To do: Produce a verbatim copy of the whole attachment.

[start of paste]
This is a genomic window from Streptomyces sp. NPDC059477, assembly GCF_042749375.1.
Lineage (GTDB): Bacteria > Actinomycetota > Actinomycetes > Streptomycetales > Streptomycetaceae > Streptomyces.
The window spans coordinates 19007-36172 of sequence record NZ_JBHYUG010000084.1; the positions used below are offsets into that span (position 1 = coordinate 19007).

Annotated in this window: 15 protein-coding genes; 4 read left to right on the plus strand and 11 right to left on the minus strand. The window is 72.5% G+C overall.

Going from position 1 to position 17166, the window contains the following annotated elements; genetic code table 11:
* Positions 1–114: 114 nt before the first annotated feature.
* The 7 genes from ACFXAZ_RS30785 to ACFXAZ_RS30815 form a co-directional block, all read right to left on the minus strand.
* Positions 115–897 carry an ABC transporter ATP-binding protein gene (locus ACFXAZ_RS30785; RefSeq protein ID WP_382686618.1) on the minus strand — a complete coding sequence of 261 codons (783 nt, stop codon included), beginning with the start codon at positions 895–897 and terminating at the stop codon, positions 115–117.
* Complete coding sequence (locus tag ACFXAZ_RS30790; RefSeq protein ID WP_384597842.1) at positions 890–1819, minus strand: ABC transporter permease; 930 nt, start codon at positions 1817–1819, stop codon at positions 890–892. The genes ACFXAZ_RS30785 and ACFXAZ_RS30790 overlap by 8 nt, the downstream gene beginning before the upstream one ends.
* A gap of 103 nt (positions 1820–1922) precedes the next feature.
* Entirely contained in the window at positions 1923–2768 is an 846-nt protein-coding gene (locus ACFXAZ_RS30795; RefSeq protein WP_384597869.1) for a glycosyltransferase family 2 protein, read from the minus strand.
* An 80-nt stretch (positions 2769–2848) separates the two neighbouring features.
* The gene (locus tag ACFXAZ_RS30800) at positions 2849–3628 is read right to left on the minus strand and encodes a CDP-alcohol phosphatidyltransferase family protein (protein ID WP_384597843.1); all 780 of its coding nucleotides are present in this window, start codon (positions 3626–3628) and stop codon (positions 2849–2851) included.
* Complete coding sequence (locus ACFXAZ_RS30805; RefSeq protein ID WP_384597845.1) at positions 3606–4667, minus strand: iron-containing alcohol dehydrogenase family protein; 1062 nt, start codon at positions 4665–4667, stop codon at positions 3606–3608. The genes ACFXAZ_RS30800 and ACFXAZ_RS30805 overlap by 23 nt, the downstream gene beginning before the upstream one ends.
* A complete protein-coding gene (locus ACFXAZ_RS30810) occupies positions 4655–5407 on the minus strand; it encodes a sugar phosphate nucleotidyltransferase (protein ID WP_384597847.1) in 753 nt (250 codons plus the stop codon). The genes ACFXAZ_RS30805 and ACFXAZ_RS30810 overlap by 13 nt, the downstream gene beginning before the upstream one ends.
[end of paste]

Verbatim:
This is a genomic window from Streptomyces sp. NPDC059477, assembly GCF_042749375.1.
Lineage (GTDB): Bacteria > Actinomycetota > Actinomycetes > Streptomycetales > Streptomycetaceae > Streptomyces.
The window spans coordinates 19007-36172 of sequence record NZ_JBHYUG010000084.1; the positions used below are offsets into that span (position 1 = coordinate 19007).

Annotated in this window: 15 protein-coding genes; 4 read left to right on the plus strand and 11 right to left on the minus strand. The window is 72.5% G+C overall.

Going from position 1 to position 17166, the window contains the following annotated elements; genetic code table 11:
* Positions 1–114: 114 nt before the first annotated feature.
* The 7 genes from ACFXAZ_RS30785 to ACFXAZ_RS30815 form a co-directional block, all read right to left on the minus strand.
* Positions 115–897 carry an ABC transporter ATP-binding protein gene (locus ACFXAZ_RS30785; RefSeq protein ID WP_382686618.1) on the minus strand — a complete coding sequence of 261 codons (783 nt, stop codon included), beginning with the start codon at positions 895–897 and terminating at the stop codon, positions 115–117.
* Complete coding sequence (locus tag ACFXAZ_RS30790; RefSeq protein ID WP_384597842.1) at positions 890–1819, minus strand: ABC transporter permease; 930 nt, start codon at positions 1817–1819, stop codon at positions 890–892. The genes ACFXAZ_RS30785 and ACFXAZ_RS30790 overlap by 8 nt, the downstream gene beginning before the upstream one ends.
* A gap of 103 nt (positions 1820–1922) precedes the next feature.
* Entirely contained in the window at positions 1923–2768 is an 846-nt protein-coding gene (locus ACFXAZ_RS30795; RefSeq protein WP_384597869.1) for a glycosyltransferase family 2 protein, read from the minus strand.
* An 80-nt stretch (positions 2769–2848) separates the two neighbouring features.
* The gene (locus tag ACFXAZ_RS30800) at positions 2849–3628 is read right to left on the minus strand and encodes a CDP-alcohol phosphatidyltransferase family protein (protein ID WP_384597843.1); all 780 of its coding nucleotides are present in this window, start codon (positions 3626–3628) and stop codon (positions 2849–2851) included.
* Complete coding sequence (locus ACFXAZ_RS30805; RefSeq protein ID WP_384597845.1) at positions 3606–4667, minus strand: iron-containing alcohol dehydrogenase family protein; 1062 nt, start codon at positions 4665–4667, stop codon at positions 3606–3608. The genes ACFXAZ_RS30800 and ACFXAZ_RS30805 overlap by 23 nt, the downstream gene beginning before the upstream one ends.
* A complete protein-coding gene (locus ACFXAZ_RS30810) occupies positions 4655–5407 on the minus strand; it encodes a sugar phosphate nucleotidyltransferase (protein ID WP_384597847.1) in 753 nt (250 codons plus the stop codon). The genes ACFXAZ_RS30805 and ACFXAZ_RS30810 overlap by 13 nt, the downstream gene beginning before the upstream one ends.